With every new journey or feature we design, we backfill our design system with new components

Admittedly, our design system is still in its infancy, but with every new journey or feature we design, we backfill our design system with new components and continue to consolidate our long list of styles into a more cohesive set of assets.

Preparing for development

A critical part of our design process is speccing designs in preparation for development. This includes user stories for each component part of the journey, along with the acceptance criteria we’ll test against once it’s been built and a link to the relevant designs.

Here’s an example of one of the many Jira tickets written for this project:

User story

As a user, I want to be able to see my playlists directly from the navigation menu so I can quickly access them from anywhere in the platform.

Acceptance criteria

Given: A logged-in user

When: They have the sidebar navigation open

Then: Every individual playlist will be shown, with the default “Watchlist” always shown at the top and the remaining playlists shown in order of date modified, from newest to oldest

(Link to relevant design files)

For more information about how to write good user stories, check out this great write-up from Atlassian.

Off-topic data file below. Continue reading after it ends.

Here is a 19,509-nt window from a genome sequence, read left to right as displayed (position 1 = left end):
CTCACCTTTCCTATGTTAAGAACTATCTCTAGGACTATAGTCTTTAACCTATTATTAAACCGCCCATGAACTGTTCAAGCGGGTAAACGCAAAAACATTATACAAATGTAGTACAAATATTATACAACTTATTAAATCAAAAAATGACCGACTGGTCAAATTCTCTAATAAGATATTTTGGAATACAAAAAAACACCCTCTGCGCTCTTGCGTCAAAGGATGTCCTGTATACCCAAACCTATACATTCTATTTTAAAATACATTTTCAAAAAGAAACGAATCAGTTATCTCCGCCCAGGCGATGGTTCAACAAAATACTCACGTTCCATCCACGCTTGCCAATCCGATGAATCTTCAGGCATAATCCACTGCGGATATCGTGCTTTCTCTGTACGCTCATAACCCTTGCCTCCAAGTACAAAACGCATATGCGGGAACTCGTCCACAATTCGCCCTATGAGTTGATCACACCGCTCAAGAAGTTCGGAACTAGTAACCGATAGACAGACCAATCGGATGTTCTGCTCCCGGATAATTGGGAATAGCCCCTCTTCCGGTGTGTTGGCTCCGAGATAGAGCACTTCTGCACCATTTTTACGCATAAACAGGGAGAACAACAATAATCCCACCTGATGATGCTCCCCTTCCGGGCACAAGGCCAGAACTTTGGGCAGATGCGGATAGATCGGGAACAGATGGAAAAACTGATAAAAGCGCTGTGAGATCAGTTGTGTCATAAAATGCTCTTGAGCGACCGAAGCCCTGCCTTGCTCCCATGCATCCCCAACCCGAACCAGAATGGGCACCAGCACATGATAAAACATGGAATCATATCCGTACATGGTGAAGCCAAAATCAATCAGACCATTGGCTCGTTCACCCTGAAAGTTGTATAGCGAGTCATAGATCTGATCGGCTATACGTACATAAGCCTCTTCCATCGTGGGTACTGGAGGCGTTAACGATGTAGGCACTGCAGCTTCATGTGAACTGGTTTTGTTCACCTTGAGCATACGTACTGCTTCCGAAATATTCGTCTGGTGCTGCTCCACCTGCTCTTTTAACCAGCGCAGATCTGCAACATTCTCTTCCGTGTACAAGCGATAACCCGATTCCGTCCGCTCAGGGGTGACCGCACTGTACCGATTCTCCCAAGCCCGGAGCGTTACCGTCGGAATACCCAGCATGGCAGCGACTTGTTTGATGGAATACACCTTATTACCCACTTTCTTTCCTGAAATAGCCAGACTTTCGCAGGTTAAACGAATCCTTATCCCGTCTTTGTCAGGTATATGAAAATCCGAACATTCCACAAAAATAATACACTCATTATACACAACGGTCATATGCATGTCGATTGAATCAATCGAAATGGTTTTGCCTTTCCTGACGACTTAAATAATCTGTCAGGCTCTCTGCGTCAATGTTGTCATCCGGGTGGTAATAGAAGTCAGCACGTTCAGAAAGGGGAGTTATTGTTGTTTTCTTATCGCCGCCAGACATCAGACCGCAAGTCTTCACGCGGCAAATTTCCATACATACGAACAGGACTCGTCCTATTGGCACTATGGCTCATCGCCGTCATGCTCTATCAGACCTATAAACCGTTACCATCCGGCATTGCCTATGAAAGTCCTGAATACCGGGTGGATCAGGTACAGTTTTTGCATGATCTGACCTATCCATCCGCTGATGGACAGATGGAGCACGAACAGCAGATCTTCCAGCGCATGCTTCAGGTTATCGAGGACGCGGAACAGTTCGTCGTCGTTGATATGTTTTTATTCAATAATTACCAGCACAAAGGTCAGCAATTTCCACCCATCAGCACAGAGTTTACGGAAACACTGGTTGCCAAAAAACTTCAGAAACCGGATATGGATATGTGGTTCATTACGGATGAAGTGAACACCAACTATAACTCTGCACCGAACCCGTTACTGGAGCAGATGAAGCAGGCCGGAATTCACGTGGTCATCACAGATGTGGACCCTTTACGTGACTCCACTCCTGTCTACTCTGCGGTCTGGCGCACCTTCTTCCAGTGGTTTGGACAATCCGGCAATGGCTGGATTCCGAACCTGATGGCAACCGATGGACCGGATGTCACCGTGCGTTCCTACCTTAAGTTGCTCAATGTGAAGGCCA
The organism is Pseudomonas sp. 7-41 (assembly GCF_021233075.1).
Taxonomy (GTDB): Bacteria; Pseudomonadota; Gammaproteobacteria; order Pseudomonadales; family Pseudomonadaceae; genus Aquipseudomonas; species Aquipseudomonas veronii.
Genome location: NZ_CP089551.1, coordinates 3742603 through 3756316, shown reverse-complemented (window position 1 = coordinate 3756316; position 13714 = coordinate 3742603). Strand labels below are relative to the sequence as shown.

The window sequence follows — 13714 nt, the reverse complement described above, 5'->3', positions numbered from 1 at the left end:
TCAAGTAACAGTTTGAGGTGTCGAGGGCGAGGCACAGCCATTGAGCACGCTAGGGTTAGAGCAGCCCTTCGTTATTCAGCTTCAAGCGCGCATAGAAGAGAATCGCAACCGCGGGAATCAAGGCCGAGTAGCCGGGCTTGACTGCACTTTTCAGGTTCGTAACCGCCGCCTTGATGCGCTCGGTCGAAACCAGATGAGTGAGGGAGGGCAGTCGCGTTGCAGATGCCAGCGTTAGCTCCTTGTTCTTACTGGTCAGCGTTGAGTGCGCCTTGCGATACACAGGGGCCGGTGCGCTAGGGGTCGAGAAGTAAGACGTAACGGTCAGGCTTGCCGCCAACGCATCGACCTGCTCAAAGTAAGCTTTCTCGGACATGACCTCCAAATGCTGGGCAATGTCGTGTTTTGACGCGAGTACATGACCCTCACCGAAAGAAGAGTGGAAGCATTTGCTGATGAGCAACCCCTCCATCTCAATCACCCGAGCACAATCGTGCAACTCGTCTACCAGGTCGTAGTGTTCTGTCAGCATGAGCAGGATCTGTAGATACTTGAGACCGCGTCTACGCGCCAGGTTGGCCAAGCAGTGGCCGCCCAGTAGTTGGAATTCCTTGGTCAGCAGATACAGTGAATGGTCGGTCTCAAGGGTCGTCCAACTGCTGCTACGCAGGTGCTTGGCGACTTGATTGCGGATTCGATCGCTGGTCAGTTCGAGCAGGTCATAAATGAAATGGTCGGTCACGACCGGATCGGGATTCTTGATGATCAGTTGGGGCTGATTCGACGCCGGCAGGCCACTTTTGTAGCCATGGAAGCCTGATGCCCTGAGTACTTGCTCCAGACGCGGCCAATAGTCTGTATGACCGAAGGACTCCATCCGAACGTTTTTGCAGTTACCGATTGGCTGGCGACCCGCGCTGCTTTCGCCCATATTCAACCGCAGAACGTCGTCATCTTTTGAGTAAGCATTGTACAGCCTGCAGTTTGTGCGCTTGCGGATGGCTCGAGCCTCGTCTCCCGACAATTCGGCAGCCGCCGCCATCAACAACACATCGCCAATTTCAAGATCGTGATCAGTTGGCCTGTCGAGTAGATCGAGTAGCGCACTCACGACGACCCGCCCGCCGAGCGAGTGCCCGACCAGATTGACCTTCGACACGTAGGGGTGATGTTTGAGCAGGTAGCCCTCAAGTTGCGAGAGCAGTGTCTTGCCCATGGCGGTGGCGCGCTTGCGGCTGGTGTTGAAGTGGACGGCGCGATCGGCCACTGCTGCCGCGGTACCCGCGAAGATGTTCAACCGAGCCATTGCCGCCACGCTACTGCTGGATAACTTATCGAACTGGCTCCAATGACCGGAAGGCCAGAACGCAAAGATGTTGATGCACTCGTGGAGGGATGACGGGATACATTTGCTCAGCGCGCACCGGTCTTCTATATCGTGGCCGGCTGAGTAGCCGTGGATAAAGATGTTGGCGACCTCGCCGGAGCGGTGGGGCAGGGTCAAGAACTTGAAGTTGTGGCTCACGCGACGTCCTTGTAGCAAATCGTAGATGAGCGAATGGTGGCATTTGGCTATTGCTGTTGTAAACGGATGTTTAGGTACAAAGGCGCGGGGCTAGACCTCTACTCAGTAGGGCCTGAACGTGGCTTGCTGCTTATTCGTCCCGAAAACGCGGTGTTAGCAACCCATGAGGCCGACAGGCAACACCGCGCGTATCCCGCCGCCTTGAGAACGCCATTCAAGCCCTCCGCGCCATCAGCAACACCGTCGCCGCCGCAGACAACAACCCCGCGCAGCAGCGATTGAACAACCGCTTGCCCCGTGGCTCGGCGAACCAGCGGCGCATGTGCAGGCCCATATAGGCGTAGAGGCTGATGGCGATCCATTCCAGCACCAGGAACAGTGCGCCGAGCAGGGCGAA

Wrapping up

So that wraps up a typical cycle through the Pulse design process. At a high level, it’s a fairly common way of approaching design for a cross-functional agile product team, and, as with any feature we deliver, it has been iterated on a number of times over the years.

There are some aspects of it that are more unique to 11:FS, including how we use customer Jobs to be Done as part of our design process and how we measure the success of an initiative once delivered, but I think they deserve a blog post of their own.

I hope you’ve learned something new from reading this, or, at the very least, found comfort in the fact that others are doing things in the same way. Let us know if you have any questions or ideas to share, and keep an eye out for more content from the 11:FS design tribe.